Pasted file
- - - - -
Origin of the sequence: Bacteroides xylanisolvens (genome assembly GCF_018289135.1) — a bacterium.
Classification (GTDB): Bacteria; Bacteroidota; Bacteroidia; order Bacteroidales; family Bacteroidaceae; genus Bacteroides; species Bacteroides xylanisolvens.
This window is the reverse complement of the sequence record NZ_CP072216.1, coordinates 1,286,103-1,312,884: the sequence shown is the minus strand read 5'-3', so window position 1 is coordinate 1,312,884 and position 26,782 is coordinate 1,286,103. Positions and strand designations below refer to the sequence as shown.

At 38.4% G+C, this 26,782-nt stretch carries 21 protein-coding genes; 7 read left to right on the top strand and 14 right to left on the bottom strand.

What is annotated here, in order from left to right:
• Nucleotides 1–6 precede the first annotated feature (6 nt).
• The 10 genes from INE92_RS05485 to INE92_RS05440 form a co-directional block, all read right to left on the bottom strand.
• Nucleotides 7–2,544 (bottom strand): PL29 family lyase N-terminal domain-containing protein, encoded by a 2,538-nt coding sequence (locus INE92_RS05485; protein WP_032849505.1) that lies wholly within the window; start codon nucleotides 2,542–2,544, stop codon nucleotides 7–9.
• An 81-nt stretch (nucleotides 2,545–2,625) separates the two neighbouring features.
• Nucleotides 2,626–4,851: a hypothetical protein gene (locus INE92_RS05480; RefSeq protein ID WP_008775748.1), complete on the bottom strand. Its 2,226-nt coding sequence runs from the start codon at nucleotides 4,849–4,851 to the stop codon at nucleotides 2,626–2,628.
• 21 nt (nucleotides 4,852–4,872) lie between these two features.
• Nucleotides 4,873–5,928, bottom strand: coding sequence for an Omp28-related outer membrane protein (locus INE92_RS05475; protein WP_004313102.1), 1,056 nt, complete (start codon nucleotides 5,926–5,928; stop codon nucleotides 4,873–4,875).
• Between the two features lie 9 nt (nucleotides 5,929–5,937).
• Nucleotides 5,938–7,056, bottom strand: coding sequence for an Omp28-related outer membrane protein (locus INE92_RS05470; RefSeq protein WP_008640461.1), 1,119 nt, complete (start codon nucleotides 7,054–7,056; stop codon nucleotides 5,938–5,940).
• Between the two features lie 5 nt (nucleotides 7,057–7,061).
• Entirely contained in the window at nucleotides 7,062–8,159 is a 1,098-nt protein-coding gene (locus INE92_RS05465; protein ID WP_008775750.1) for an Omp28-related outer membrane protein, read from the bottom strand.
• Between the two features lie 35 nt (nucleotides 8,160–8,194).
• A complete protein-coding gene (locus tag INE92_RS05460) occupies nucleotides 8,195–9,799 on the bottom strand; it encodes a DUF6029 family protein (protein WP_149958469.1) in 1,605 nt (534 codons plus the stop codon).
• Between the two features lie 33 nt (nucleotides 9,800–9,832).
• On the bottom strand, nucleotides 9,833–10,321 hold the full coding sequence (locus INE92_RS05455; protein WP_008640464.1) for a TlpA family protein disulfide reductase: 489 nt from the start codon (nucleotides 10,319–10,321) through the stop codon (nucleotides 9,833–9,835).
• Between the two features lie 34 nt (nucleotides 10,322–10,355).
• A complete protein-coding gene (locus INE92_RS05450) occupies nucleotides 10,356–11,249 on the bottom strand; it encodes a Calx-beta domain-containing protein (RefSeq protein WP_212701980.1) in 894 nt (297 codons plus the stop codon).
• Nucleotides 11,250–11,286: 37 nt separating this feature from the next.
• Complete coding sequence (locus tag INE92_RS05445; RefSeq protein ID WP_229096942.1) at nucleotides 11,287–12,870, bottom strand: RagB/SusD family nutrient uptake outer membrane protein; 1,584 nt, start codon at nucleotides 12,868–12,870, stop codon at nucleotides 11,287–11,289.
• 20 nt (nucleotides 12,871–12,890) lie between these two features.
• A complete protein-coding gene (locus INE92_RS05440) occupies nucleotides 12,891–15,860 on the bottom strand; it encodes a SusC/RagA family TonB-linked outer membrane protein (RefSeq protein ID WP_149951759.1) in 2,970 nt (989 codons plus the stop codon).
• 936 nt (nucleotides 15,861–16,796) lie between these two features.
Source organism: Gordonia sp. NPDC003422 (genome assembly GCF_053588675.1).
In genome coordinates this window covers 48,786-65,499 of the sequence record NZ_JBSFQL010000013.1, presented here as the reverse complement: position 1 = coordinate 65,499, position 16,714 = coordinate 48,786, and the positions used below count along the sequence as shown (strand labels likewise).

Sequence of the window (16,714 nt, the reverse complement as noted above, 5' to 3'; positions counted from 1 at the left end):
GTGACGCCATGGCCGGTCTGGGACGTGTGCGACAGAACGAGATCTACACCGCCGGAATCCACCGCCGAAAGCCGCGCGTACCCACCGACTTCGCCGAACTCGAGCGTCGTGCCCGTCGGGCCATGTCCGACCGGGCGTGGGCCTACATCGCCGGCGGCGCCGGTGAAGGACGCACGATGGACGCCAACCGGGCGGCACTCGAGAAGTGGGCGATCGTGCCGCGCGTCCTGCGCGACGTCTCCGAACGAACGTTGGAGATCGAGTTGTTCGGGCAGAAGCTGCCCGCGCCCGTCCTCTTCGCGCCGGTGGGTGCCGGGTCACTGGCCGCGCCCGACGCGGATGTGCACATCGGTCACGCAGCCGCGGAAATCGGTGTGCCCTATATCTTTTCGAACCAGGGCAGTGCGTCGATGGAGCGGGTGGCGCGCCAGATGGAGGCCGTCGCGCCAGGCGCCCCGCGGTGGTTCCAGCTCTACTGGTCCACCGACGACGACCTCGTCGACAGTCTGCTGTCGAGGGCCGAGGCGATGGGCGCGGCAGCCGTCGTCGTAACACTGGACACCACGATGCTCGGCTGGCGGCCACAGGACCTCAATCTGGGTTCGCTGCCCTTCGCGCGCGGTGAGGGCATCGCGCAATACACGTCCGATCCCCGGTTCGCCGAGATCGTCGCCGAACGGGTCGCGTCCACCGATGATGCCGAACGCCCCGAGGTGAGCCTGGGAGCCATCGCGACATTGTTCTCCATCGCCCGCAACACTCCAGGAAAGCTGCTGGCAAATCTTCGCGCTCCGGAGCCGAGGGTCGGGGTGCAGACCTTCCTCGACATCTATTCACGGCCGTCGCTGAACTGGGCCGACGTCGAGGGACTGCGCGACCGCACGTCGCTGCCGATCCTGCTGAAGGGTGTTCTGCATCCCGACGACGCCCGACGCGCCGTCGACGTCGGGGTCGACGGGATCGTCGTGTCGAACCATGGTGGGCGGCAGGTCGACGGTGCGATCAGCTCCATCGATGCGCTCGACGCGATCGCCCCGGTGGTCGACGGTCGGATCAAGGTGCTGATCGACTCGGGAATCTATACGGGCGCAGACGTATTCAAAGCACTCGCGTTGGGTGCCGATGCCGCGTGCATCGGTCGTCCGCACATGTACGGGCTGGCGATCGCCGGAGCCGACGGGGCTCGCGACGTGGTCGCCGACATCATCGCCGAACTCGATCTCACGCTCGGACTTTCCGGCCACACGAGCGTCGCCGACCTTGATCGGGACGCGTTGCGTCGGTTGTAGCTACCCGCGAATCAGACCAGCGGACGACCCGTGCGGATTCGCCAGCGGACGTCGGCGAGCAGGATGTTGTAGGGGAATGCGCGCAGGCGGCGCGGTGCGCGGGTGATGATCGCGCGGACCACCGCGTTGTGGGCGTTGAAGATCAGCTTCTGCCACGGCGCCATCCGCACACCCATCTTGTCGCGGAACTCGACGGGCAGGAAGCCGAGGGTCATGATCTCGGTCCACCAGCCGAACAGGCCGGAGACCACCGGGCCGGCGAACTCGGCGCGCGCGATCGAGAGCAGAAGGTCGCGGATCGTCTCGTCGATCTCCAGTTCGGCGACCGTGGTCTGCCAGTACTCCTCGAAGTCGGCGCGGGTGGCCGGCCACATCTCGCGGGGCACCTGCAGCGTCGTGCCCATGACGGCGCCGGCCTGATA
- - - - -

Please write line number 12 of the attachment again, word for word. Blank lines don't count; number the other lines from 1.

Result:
• Nucleotides 4,873–5,928, bottom strand: coding sequence for an Omp28-related outer membrane protein (locus INE92_RS05475; protein WP_004313102.1), 1,056 nt, complete (start codon nucleotides 5,926–5,928; stop codon nucleotides 4,873–4,875).